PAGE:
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Involuntary Commitment

What is an involuntary commitment?

A procedure whereby a person is involuntarily placed in the custody
of the State Department of Mental Health for treatment.

What procedure is used to initiate an involuntary commitment?

Any person may seek to have another person committed by filing a
petition with the Probate Court. The petition must contain the
following:

  1. name and address of the petitioner; and
  2. name and location of defendant’s spouse, attorney or
    next of kin; and
  3. that petitioner has reason to believe defendant is
    mentally ill; and
  4. petitioner’s beliefs are based on specific behavior,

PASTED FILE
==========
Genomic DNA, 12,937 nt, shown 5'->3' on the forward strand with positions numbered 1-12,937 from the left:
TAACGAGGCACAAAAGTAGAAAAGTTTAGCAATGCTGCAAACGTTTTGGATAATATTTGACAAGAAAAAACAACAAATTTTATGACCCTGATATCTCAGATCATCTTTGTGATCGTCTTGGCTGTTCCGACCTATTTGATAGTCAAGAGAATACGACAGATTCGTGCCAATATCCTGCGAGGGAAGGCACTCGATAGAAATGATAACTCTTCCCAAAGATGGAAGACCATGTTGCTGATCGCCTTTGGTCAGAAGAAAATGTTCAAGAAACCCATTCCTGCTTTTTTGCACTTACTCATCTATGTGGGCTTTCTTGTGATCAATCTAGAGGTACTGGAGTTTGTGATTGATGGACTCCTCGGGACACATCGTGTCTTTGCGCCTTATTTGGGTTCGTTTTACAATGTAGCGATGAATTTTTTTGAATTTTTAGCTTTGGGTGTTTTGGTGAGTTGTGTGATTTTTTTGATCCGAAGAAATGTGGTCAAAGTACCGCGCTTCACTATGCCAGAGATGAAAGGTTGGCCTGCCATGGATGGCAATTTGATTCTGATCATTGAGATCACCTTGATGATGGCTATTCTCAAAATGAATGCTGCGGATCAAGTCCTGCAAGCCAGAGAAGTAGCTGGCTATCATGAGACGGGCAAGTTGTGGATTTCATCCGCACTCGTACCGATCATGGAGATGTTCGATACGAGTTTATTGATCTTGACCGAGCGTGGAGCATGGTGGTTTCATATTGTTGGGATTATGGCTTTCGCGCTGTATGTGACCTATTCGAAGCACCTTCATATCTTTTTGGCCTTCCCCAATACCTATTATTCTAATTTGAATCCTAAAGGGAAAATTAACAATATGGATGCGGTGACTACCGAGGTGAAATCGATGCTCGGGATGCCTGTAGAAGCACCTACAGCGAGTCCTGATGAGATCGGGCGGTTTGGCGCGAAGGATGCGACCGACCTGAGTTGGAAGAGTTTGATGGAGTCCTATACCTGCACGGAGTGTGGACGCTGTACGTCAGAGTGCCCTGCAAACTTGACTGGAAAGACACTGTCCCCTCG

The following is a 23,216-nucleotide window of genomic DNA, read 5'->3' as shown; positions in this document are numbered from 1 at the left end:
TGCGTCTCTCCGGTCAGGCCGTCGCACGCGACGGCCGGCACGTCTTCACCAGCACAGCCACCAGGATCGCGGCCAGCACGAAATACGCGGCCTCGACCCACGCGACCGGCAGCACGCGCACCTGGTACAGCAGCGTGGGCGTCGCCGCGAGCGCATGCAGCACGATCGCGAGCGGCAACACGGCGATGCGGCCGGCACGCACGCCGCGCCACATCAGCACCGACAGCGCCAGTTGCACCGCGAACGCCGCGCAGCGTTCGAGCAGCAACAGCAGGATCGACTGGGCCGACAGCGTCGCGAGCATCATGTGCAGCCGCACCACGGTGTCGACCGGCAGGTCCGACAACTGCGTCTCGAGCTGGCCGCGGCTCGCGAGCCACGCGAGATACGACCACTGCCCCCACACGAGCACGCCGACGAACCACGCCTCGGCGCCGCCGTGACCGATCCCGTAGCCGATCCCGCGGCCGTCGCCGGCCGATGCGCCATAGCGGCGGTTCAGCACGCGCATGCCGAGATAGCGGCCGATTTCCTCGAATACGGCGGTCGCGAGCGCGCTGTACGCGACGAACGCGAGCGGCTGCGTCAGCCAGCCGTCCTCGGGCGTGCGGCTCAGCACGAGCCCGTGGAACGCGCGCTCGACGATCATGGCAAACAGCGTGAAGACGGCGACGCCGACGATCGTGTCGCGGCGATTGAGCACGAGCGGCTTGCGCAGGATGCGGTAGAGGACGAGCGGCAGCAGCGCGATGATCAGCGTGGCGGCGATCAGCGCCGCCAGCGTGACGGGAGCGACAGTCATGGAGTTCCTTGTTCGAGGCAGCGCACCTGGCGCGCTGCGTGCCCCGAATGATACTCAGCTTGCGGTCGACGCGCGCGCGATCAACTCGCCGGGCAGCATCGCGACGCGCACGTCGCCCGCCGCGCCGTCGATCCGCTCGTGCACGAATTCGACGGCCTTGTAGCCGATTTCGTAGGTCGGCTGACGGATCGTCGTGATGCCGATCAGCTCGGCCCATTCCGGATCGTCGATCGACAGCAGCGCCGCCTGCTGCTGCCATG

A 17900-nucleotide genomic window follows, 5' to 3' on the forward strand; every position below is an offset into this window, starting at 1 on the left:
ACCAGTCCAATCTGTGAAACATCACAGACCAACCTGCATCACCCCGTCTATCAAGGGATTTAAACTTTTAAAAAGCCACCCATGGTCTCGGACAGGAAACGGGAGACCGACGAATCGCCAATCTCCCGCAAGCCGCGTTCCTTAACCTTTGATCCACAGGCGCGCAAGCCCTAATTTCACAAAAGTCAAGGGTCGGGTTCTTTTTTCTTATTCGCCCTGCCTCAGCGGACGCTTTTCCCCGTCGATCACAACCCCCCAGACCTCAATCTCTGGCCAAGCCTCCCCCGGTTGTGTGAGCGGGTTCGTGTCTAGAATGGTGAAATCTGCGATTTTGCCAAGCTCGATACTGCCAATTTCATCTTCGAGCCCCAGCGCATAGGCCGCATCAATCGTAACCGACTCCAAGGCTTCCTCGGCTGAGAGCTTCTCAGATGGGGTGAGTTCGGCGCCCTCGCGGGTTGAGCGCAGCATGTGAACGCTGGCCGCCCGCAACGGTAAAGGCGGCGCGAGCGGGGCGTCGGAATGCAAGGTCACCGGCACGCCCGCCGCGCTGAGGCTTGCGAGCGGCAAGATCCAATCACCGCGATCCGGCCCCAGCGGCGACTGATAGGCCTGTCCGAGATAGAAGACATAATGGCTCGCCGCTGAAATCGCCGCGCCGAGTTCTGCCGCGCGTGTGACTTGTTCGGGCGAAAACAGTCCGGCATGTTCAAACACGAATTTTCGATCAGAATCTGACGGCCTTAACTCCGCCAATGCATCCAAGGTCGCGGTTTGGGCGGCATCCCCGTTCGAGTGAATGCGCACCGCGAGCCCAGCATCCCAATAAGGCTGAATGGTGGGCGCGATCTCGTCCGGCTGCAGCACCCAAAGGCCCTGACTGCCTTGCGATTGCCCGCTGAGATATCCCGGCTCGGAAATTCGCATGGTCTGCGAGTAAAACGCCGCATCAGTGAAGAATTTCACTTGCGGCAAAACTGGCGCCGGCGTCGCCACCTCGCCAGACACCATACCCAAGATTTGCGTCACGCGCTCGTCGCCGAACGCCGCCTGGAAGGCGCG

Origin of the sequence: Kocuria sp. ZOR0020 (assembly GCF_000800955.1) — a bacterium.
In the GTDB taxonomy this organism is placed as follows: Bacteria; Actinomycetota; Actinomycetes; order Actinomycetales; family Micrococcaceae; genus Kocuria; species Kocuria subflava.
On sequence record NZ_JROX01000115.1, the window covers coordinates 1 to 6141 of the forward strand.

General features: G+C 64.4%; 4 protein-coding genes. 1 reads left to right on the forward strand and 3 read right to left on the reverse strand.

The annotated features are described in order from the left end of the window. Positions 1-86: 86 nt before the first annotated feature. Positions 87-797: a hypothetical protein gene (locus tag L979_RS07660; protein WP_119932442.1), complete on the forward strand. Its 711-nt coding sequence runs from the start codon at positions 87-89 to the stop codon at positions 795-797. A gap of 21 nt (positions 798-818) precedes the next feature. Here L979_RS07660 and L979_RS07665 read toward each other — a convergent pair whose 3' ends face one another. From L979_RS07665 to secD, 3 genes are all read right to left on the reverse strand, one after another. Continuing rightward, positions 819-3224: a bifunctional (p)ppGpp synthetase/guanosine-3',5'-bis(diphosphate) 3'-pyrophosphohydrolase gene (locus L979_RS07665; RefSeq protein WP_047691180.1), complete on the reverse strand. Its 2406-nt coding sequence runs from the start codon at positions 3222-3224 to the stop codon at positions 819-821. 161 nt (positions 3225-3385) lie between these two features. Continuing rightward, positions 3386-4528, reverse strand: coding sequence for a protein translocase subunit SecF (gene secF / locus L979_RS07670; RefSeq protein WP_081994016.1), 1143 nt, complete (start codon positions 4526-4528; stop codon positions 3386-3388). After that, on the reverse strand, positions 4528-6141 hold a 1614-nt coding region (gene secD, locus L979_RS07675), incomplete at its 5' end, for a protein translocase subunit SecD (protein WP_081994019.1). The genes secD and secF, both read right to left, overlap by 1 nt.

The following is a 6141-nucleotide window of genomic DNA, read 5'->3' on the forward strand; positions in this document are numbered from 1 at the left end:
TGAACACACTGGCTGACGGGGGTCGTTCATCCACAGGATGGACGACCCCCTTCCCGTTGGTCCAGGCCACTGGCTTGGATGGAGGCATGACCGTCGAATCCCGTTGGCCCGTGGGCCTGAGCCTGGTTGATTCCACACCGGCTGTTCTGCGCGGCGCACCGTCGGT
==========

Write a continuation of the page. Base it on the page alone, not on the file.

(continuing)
acts, attempts or threats which are described in detail; and
  5. names and addresses of the other people with
    knowledge of the defendant’s illness or who observed the person’s
    overt acts and who may be called as his witnesses.

Must there be a hearing?

Yes, a hearing is to be held by Probate Judge without a jury and it
is open to the public unless requested otherwise by the defendant.
Commitment is granted only if the elements required are established
by clear, unequivocal and convincing evidence.

What are the results for the hearing?

If commitment is granted, the order shall be entered for outpatient
or inpatient treatment. The least restrictive alternative necessary
and available for the treatment of the defendant’s mental illness
shall be ordered. Inpatient treatment may be ordered at a state or a
designated mental health facility. Outpatient treatment may be
ordered at a designated mental health facility if said facility if
said facility consents to treat the defendant on an outpatient
basis.